The Grand McMenamins Passport Tour

We had a lot of places to visit so we started early.  Our first stop:


We arrived just as the restaurant was opening.  That purple ball had the cephalopod on it we needed to find to get our shirts.IMG_5354

On to Eugene.  Laurie and Matt pose outside our first location.IMG_5355

Visiting our second Eugene location (which was my favorite in this town)IMG_5357

Stopping at North Bank for two more stamps and our prize.IMG_5358

Our prize was a basket of fries or tots.  We also ordered lunch, which turned out to be a mistake.IMG_5359

You know you’re in Eugene when the McMenamins has bike parking.IMG_5366

Onto Corvallis.  Our first location had this amazing sink sculpture:IMG_5372

The second location had an English Pub feel.  Here we collected our prize of one free appetizer each.


Next came Salem and this amazing historic house-turned-restaurant.IMG_5390

Our last stop in Salem.  Time to claim our prize:  sandwich or wrap of our choice.IMG_5392

Wisely, we took them to go.  While we were waiting, we sang happy birthday to Phoenix, an eight year old who covered his ears while everyone on the patio serenaded him.IMG_5393

Two pages in one day!IMG_5394

Books read in April 2016

AWTY_COVER_FINAL_FRONT31Somewhat of a lighter month for reading, probably because things were so busy. (Also not a month in which I’m head-over-heels about much of what I’ve read.)


Picture Books:  Are We There Yet? (and not because it’s the only contender)
Young Adult: A Thousand Nights
Young Nonfiction: Wet Cement
picture books

Are We There Yet?
Dan Santant
Read for Librarian Book Group
Perhaps my favorite picture book so far this year, and so good I read it out loud to Matt.  We had fun scanning the QR codes and finding all the details.  Quite well done!

young adultA Thousand Nights
E.K. Johnston
Johnston applies knowledge gained during several summers spent in the desert in this retelling of One Thousand and One Nights. While the narrative skipped right along, Johnston also included a ton of detail about village and palace life.  At times it reminded me of my enjoyment while reading the Red Tent.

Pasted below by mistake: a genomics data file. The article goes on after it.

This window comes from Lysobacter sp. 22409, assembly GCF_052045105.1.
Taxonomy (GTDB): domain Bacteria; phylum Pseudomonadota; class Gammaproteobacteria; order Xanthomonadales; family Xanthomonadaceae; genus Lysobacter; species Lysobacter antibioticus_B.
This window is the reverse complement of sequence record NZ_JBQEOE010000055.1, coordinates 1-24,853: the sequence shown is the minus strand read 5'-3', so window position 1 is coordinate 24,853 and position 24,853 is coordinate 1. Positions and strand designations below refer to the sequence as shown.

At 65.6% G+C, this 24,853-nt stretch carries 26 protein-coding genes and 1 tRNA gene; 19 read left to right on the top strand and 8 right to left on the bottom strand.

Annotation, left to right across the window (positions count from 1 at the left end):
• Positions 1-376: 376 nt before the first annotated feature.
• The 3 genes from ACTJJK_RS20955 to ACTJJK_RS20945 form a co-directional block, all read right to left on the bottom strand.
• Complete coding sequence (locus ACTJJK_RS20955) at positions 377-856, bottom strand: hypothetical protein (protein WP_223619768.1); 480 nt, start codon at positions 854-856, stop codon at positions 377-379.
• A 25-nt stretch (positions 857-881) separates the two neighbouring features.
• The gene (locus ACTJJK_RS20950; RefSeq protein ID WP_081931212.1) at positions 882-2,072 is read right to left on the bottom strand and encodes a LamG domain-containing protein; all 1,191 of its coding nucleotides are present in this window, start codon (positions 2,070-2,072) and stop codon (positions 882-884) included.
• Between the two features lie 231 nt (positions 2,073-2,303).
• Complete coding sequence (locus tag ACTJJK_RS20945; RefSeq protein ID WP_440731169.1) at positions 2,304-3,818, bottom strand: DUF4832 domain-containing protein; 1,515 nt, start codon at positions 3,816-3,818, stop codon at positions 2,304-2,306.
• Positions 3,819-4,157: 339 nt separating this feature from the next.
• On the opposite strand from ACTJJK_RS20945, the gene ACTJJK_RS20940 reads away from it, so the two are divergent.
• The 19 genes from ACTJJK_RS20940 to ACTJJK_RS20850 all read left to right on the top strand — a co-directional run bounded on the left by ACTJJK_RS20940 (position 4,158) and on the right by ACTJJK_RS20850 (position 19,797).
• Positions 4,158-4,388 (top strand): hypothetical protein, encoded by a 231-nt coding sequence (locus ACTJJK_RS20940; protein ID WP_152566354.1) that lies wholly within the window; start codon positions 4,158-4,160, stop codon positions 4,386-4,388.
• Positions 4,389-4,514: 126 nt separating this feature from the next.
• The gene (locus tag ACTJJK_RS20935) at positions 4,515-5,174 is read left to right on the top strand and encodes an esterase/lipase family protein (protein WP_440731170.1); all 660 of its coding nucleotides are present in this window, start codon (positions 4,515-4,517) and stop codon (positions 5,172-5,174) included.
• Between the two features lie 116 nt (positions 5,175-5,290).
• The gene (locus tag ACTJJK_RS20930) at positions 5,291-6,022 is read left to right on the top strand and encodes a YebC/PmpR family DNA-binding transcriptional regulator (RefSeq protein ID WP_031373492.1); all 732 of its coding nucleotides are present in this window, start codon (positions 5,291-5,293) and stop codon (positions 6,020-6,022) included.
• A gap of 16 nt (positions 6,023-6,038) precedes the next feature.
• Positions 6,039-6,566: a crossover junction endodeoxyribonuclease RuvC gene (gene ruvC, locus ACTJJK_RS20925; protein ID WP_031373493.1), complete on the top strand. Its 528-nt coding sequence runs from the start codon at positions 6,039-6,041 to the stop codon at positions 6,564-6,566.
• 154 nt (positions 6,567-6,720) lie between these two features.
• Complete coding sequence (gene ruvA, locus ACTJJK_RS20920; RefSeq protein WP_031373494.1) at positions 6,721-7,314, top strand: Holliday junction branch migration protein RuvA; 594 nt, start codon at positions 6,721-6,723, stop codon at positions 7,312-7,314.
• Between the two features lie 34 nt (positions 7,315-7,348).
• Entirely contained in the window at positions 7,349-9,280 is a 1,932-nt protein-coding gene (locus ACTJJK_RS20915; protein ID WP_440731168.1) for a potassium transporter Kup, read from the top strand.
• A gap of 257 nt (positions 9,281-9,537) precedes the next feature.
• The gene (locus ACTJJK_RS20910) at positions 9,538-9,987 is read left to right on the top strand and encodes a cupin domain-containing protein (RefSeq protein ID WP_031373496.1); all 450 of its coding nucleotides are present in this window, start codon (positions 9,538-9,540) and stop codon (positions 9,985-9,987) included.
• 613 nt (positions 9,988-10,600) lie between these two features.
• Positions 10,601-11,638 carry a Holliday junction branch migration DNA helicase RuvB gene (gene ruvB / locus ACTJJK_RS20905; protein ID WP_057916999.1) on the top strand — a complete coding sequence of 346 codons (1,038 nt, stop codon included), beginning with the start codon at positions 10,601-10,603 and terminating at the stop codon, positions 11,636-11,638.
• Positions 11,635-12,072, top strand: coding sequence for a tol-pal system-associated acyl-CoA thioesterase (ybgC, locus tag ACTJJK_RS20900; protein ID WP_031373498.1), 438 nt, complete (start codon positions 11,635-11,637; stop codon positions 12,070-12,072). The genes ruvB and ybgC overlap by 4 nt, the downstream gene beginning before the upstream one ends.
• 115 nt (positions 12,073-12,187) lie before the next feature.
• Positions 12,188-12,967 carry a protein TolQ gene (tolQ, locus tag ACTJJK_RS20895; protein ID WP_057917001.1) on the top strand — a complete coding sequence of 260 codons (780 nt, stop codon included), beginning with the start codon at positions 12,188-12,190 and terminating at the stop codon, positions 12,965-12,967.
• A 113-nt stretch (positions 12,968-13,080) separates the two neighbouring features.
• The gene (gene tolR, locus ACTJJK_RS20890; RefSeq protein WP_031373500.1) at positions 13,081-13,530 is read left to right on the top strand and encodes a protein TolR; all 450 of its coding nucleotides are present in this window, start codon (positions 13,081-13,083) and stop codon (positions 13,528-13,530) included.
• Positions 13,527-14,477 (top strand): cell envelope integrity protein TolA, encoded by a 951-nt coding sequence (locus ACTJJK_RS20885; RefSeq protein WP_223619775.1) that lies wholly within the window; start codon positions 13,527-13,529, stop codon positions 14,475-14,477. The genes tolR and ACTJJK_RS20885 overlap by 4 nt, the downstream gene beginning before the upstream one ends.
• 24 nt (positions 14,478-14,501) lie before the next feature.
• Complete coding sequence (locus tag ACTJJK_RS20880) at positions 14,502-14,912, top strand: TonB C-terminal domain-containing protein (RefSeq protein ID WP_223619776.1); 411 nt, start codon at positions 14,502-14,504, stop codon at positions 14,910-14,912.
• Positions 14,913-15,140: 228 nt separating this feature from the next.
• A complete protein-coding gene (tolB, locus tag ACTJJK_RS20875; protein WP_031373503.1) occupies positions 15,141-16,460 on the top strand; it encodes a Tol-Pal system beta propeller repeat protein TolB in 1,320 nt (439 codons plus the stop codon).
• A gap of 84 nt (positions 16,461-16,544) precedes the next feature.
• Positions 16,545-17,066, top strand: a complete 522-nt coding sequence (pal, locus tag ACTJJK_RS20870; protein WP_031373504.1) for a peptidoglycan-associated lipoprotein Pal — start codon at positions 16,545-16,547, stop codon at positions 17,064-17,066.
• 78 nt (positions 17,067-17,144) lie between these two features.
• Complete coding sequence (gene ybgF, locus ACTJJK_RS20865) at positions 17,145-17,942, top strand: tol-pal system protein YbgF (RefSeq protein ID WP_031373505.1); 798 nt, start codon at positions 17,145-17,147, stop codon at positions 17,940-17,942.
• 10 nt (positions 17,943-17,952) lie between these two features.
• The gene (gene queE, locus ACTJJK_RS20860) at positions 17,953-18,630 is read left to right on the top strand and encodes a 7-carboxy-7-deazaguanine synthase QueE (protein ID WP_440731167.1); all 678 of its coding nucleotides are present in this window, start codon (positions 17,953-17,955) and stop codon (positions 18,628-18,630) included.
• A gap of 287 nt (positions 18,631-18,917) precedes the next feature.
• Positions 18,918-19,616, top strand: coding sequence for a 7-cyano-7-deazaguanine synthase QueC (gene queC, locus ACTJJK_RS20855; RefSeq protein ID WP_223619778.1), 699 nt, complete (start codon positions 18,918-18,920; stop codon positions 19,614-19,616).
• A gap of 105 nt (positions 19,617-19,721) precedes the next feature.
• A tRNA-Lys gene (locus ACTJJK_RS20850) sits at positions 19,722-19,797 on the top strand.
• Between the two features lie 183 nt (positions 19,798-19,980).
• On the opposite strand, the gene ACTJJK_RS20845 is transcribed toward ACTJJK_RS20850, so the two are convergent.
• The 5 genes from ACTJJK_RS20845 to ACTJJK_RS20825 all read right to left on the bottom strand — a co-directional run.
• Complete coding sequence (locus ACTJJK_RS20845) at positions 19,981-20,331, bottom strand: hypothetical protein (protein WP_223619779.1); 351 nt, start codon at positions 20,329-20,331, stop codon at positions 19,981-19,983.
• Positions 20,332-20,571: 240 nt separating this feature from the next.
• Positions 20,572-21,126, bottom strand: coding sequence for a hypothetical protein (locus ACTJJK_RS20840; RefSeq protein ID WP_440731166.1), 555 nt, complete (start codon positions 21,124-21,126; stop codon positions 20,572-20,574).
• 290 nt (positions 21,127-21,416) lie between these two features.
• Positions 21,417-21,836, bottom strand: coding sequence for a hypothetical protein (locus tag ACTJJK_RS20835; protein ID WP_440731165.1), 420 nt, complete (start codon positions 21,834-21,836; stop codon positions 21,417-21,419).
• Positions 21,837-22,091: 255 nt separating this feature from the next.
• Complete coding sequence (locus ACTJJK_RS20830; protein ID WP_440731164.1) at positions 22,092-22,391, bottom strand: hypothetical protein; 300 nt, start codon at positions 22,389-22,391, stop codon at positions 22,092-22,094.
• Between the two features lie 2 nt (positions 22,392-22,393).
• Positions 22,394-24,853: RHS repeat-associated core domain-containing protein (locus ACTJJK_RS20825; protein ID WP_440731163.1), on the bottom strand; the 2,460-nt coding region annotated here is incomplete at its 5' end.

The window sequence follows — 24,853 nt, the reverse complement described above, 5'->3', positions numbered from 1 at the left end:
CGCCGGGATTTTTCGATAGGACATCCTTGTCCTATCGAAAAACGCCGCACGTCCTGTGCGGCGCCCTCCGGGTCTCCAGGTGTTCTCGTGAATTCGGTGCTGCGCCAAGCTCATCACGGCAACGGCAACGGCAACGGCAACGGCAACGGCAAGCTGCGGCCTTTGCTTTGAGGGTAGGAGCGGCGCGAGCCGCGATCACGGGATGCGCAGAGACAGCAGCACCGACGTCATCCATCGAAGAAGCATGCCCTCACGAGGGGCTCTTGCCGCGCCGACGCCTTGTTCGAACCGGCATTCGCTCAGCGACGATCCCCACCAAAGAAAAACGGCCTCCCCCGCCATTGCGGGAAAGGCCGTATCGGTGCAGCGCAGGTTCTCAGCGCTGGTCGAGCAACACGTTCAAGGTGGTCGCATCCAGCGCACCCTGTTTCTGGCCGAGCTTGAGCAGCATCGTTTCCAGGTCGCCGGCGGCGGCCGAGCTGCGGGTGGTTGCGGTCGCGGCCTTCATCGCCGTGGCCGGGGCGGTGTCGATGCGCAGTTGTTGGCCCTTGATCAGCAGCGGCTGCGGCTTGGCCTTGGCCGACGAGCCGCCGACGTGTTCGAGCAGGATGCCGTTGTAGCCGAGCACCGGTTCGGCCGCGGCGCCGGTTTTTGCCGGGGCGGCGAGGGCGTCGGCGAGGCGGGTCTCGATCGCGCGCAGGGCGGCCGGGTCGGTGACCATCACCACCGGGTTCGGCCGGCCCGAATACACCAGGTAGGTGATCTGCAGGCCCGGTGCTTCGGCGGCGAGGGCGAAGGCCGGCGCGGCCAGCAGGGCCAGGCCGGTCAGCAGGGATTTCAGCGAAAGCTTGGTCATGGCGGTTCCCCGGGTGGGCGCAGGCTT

The Great American Whatever
Tim Federle
Great title.  And cover design.  Good coming of age story about a boy, Quinn, who is mourning the death of his sister (and partner in movie-making crime).

Essential Maps for the Lost
Deb Caletti
The voice of the omniscient narrator did not work at all for me.  What did work was the portrayal of depression as the subtle sneaky bastard that it is.  Very nicely done Ms. Caletti.  Also, thanks for a reminder that it’s been too many years since I read From the Mixed Up Files of Mrs. Basil E. Frankweiler.

Young nonficiton

When Green Becomes Tomatoes
Julie Fogliono
Read for Librarian Book Group
Quite good poems about the changes in the seasons, that also doesn’t go for the cliche parts of the season.

Wet Cement
Bob Raczka
Read for Librarian Book Group
If you are only going to buy one poetry book this year, this is the one!  Wonderfully inventive use of words.  Incredibly clever.

Guess Who Haiku
Read for Librarian Book Group
I did not find these haiku as amazing or creative as the author implied in the author note.  Illustrations were fine.

Fearless Flyer
Read for Librarian Book Group
“Oh! I hope there’s a picture of Ruth Law at the end!  I hope, I hope, I hope!”  And there was!  Gripping tale (in picture book form) of an early pilot trying to set a long distance record.  The illustrations were softer than I would have preferred for the subject matter, but still smutThe Shameless Hour
Sarina Bowen
Moving right along in the Ivy Series we step away from the hockey players, and instead follow Bella, the manager of the hockey team, and Rafe, a soccer player.  In this installment, we finally leave behind the F/inexperienced M/experienced trope for the slow-burn romance between the very experienced F and the very inexperienced M.  Uncomfortable stuff happens to Bella early on, which means there isn’t a lot of hot sex in this book.  There’s other good stuff, though.